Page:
Part of the 2009 decrease in foreign-born cases also might be attributed to new technical instructions issued in 20077 for preimmigration TB screening. These instructions might have prompted more TB diagnoses and treatment before immigration because, for the first time, they require culture of respiratory specimens in immigrants and refugees who are suspected of having pulmonary TB based on chest radiographs. The previous technical instructions only required smear microscopy, which is less sensitive and has been shown to result in fewer TB diagnoses. Cases of TB in patients who are diagnosed and begin treatment before immigration are not counted in the U.S. surveillance system because they are not incident TB cases in the United States. CDC plans to compare TB case reports among foreign-born persons by length of time in the United States and country of origin and conduct pre/post analyses based on implementation of the technical instructions. The 2009 decrease might also have resulted, in part, from reductions in immigration and increases in recent immigrants returning to their native country, especially Mexico. Some anecdotal reports from state and local health departments indicate that they have seen fewer TB patients who are recent immigrants.

The findings in this report are subject to at least two limitations. First, the analysis was based on provisional 2009 data that are subject to change. This applies to TB case counts and HIV data, both of which are incomplete at the time of this report. Additional data could influence the results. Second, population denominator data are drawn from multiple U.S. Census sources and are subject to periodic adjustment in the estimates. CDC's annual TB surveillance summary, due to be published in fall 2010, will provide final data reflecting 2009 surveillance.

Decreases in TB case rates might reflect actual decreases in TB incidence. The reduction in culture-positive cases is slightly larger than the overall case decrease. Because a positive culture is the most definitive criterion for confirming a case of TB, reporting artifact related to changes in case definition or the clinical judgments of physicians is not a likely cause of the decrease in TB cases. If underreporting and underdiagnosis of TB cases can be excluded, determining the causes of such a large actual decrease in TB cases will be important, as will understanding which specific public health interventions related to the three U.S. priorities of (1) diagnosing and treating patients with TB disease, (2) conducting contact investigations of TB cases, and (3) targeted testing and treatment of latent TB infection are having the greatest impact, so these interventions can be reinforced and replicated.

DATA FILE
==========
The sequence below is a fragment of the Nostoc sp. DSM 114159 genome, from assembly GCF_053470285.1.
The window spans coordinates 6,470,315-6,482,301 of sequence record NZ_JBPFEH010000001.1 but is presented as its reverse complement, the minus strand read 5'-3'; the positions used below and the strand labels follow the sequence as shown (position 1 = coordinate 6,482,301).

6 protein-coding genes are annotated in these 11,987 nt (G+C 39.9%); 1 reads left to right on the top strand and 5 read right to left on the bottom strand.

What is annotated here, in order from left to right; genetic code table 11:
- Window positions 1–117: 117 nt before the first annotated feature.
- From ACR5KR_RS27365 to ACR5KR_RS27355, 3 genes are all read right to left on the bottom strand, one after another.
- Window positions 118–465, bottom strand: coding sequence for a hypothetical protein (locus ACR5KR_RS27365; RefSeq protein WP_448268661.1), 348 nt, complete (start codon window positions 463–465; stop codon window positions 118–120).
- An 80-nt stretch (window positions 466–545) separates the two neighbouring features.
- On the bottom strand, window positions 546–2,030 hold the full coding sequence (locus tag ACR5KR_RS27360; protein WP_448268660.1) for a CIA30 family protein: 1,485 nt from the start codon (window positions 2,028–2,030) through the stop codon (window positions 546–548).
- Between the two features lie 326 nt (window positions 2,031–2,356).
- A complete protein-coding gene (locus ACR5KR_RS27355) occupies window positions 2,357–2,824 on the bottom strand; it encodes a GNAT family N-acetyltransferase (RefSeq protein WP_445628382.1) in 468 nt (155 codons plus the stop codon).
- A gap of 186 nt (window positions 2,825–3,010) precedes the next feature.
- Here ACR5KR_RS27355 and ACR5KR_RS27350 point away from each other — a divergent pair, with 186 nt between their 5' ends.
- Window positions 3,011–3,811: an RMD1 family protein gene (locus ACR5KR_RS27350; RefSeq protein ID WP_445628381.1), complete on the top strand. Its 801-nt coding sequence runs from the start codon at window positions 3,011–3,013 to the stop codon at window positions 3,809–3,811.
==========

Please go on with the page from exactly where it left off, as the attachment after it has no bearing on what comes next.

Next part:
The findings in this report are based, in part, on data contributed by state and local TB control officials.

What is already known on this topic?

The U.S. national tuberculosis (TB) case rate has been decreasing at approximately 4% each year; foreign-born persons and racial/ethnic minorities have represented a disproportionate number of reported TB cases.

What does this report add?

In 2009, preliminary data show an unexpectedly large decrease in the national TB case rate (11.4%), which might be the result of surveillance reporting changes, improved TB control efforts, changes in population demographics, or underdiagnosing or underreporting of disease.

What are the implications for public health practice?

Because undiagnosed or unreported cases can result in preventable spread of TB, all suspected cases of TB should be promptly evaluated, and all diagnosed cases should be promptly reported to public health authorities.

*Available at http://www.cdc.gov/ncphi/disss/nndss/casedef/tuberculosis_current.htm.

†For this report, data from Vermont and California were excluded from the analysis. Vermont no longer reports HIV status to CDC, and California has not reported since 2004.

‡Defined as a case of TB in a person with a Mycobacterium tuberculosis isolate resistant to at least isoniazid and rifampin.2

§Defined as a case of TB in a person with an M. tuberculosis isolate with resistance to at least isoniazid and rifampin among first-line anti-TB drugs, resistance to any fluoroquinolone (e.g., ciprofloxacin or ofloxacin), and resistance to at least one second-line injectable drug (e.g., amikacin, capreomycin, or kanamycin).2